The hi-def transfer is pretty disappointing, frankly. For a film less than fifteen years old, Tommy Boy sure suffers from a lot of flecks, scratches and bits of dirt and grime. However, these flaws do not appear consistently. Fleeting scenes look fairly pristine, which makes the flaws all the more distracting. Faint grain can be seen here and there, but its pretty light overall. The visuals tend to suffer when the camera pulls back, as background detail isn't very strong. Check out the "loneliness scene" just after the funeral about 27 minutes into the film for evidence of this. Audio is also just a bit disappointing. Dialogue suffers from light distortion from time to time. David Newman's wacky score is also cranked just a bit loud on occasion. Despite the film's abundance of noisy scenes and physical comedy, subwoofer action is at an absolute minimum.
Extras from the previous "Holy Schnike Edition" DVD release are all here, but you won't find any Blu-ray exclusives. You get a commentary from Peter Segal, four brief making-of featurettes, lots of deleted/alternate/extended scenes, some storyboard comparisons, 19 (!) television spots, a gag reel, a photo gallery, and a theatrical trailer. Only the trailer is presented in HD, everything else is standard-def. The featurettes are worth a look, as they spotlight some nice remembrances of Farley. Also, the deleted scenes contain some genuinely funny stuff. You can skip the rest.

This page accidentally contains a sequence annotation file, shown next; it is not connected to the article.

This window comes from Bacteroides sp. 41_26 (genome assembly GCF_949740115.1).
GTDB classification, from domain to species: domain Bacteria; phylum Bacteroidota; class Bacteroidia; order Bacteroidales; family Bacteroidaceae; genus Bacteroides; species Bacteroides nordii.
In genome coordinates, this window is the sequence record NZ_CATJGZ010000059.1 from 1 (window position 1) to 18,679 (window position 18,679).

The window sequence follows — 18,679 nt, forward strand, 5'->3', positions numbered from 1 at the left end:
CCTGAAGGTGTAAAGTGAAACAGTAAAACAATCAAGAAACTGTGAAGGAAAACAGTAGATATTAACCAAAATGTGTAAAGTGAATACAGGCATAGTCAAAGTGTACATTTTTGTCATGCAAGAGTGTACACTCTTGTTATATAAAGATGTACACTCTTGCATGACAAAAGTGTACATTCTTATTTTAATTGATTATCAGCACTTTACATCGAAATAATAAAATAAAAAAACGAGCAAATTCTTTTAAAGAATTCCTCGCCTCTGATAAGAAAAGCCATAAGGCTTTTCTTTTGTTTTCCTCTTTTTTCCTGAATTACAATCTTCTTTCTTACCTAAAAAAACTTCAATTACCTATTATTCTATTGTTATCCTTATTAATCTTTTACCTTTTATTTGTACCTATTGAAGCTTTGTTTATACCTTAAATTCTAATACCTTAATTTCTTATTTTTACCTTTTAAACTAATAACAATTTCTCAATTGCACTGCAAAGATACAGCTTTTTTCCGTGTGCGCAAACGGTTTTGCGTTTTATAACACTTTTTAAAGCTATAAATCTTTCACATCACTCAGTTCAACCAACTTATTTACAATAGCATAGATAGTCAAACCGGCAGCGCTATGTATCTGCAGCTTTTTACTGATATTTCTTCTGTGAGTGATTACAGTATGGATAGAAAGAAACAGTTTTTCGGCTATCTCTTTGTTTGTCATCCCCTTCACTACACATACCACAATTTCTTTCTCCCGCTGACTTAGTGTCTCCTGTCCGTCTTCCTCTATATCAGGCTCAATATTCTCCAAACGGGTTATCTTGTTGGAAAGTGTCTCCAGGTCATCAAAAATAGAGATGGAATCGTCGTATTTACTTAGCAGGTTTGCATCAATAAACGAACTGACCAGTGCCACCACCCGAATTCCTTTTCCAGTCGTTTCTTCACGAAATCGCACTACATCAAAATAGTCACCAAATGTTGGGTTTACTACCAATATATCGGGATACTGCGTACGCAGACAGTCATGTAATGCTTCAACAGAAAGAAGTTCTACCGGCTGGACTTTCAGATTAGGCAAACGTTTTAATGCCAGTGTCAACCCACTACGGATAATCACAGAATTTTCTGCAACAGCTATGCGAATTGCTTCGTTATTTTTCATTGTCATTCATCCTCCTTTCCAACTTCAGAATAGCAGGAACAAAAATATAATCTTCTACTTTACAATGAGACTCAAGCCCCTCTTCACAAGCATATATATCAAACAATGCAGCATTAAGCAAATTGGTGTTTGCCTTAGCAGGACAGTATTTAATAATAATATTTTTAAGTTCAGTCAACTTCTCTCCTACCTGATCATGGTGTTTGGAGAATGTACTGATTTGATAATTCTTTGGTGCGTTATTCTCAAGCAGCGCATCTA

There is a reason that this film hasn't been forgotten: Chris Farley. For all the many flaws of Tommy Boy, it still manages to successfully offer viewers a snapshot of just who Chris Farley was. Though the character of Tommy is technically quite inconsistent, the role allowed Farley to employ his whole bag of tricks. He does the wacky physical comedy, the yelling monologues, the sweet-natured heartbreak, all of it. One never feels like they're watching a film about Tommy Callahan, because Tommy is quite obviously Chris Farley (early scenes hinting at a serious drug addiction add even more resonance to this impression). If you want to remember the actor, Tommy Boy is probably the best way outside of Saturday Night Live sketches to do so.
If you own the "Holy Schnike Edition" on DVD, there's no reason to upgrade. Pass on this Blu-ray release.
Review content copyright © 2008 Clark Douglas; Site layout and review format copyright © 1998 - 2016 HipClick Designs LLC
Scales of Justice
* 1.85:1 Non-Anamorphic (1080p Widescreen)
* TrueHD 5.1 Surround (English)
* Dolby Digital 5.1 Surround (Spanish)
* Dolby Digital 2.0 Stereo (French)
* English (SDH)
Running Time: 97 Minutes
Release Year: 1995
MPAA Rating: Rated PG-13
* Deleted Scenes
* Alternate Takes
* Extended Scenes
* Storyboard Comparisons
* TV Spots
* Gag Reel
* Photo Gallery